I think the BBC has a responsibility to replace Mock the Week with a show that would offer the same chances to emerging comics

Glenn Moore

All the panellists tell me Ó Briain was instrumental in assuaging their fears, too. “Dara was always very keen to make sure people can get in and to give people a voice,” Patterson says. Akbar agrees. “I think he’s got the superpower of knowing how many times that person has spoken, and allowing them the space to say what they need to say,” he says. The Irish comedian is the conductor, an established part of the show’s furniture who’s unafraid to shush seasoned pros when they’re “waffling on” (Gamble’s words). First timers would always sit right by Ó Briain, Adam says, and he would “make sure that that person was heard by way of either gesture or bringing in, going, ‘Maisie, what did you think about this?’ or, ‘Hang on, let’s just go back to Maisie’s point here’. That’s so, so helpful.”

Ó Briain took the role seriously, although is far more self-effacing about how successful he was in his attempt to keep things even. “Whether that actually worked in practice, I don’t know. It was a nice aspiration,” he says. “People love the whole Frankie [Boyle], one-liner, bang-bang-bang stuff, but they are like jigsaw pieces that finish off the puzzle rather than allow another piece to be attached. I’m really the person who continues the middle of the chain, not ends it.”

Hugh Dennis and Dara Ó Briain (BBC/Angst/Steve Brown)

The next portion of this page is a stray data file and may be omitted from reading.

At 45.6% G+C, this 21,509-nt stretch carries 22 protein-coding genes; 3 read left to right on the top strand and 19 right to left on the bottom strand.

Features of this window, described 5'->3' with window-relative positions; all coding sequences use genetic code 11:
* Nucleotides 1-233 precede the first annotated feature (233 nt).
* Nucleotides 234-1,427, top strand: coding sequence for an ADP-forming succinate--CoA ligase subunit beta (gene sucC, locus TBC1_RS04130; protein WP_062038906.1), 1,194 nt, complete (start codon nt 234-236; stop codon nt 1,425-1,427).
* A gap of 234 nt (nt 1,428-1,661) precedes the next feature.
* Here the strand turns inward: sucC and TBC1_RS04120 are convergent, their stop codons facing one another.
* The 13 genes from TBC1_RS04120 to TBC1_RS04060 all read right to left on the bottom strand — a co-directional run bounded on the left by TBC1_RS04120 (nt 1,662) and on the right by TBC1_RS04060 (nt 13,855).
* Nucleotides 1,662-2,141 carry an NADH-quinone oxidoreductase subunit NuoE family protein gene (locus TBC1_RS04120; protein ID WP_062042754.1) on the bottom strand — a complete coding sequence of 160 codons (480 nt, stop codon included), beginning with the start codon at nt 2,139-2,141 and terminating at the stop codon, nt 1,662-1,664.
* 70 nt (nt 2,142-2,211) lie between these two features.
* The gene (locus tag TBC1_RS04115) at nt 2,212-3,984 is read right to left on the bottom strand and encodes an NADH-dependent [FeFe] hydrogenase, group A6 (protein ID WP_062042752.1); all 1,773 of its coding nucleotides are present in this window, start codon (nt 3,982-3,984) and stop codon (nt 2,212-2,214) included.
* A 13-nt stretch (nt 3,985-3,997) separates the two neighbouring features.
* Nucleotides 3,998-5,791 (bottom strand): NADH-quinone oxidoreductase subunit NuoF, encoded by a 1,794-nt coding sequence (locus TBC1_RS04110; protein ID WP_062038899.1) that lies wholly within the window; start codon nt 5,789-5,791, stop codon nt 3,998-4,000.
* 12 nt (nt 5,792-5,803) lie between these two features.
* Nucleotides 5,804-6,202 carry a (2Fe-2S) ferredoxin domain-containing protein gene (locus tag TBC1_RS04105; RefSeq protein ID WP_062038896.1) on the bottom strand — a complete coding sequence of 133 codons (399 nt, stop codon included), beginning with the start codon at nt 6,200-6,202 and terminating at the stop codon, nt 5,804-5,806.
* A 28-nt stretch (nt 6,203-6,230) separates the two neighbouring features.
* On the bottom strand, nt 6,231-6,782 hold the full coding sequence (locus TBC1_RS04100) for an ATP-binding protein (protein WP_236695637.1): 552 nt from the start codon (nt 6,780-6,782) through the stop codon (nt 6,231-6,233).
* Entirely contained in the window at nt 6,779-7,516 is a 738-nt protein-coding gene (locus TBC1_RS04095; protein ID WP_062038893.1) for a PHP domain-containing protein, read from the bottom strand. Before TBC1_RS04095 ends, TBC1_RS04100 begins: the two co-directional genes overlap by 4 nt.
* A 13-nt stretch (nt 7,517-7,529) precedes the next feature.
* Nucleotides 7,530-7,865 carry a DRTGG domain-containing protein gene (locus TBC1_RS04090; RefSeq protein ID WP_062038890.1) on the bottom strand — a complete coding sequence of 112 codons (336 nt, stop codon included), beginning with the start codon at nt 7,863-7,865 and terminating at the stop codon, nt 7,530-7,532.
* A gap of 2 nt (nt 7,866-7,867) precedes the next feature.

When the panellists felt more comfortable on the show, bantered with each other and got to perform their own stand-up, audiences quickly became interested in them as individual comedians. “There were people who first got on and they’re playing 50 seaters, and by the time they leave, they’re playing big theatres,” Patterson says.

For Gamble, the surge in popularity was almost instantaneous. “I was surprised by how much of an impact my first appearance had,” he says. “I don’t think there’s many things around now that have that same impact, to be honest.” The day after Moore first appeared on the show, two strangers recognised him on the Tube and told him they thought he’d been great. “I was like, ‘Oh my god, this is my life now’, and then I didn’t get recognised again for another two years,” he says.

As a result, there’s a bittersweet feeling to the show ending. No one can deny that Mock the Week had a good run, but with it will go one of the last opportunities for comics to show both their stand-up skills and personalities on screen. “It feels like there are less and less spaces to do that, which is a shame,” Stevenson says. There’s an understandable frustration in Moore’s voice as he discusses that lost potential. “I think the BBC has a responsibility to replace it with a show that would offer the same chances to emerging comics,” he says. “Whatever [replaces it] needs to be providing opportunities to minimum two new comedians per week.”

For now, Ó Briain chooses to take the BBC’s commitment to replace the series at face value. “The stated reason – and I accept this reason because it also compels them to do this – is that we can’t do a new show until we get rid of one of our existing ones,” he says. “So you go, ‘Fine, now you have to do a new show’, because there is a generation... of people who deserve their vehicle and their chance to be the next ones to burst through.” You can hear the determination in his voice. “I’m presuming that the reason they got rid of us is also a promise that they will definitely do another show, so they better.”

The last episode of ‘Mock the Week’ airs on Friday 21 October at 10pm on BBC Two

Dara Ó Briain is on tour with his show So... Where Were We?’until June, while Maisie Adam’s Buzzed is on until March, Ed Gamble’s Electric until November, and Glenn Moore’s Will You Still Need Me... until February. Eshaan Akbar’s Pretender starts in spring 2023 and Tiff Stevenson hosts Old Rope every month at the Comedy Store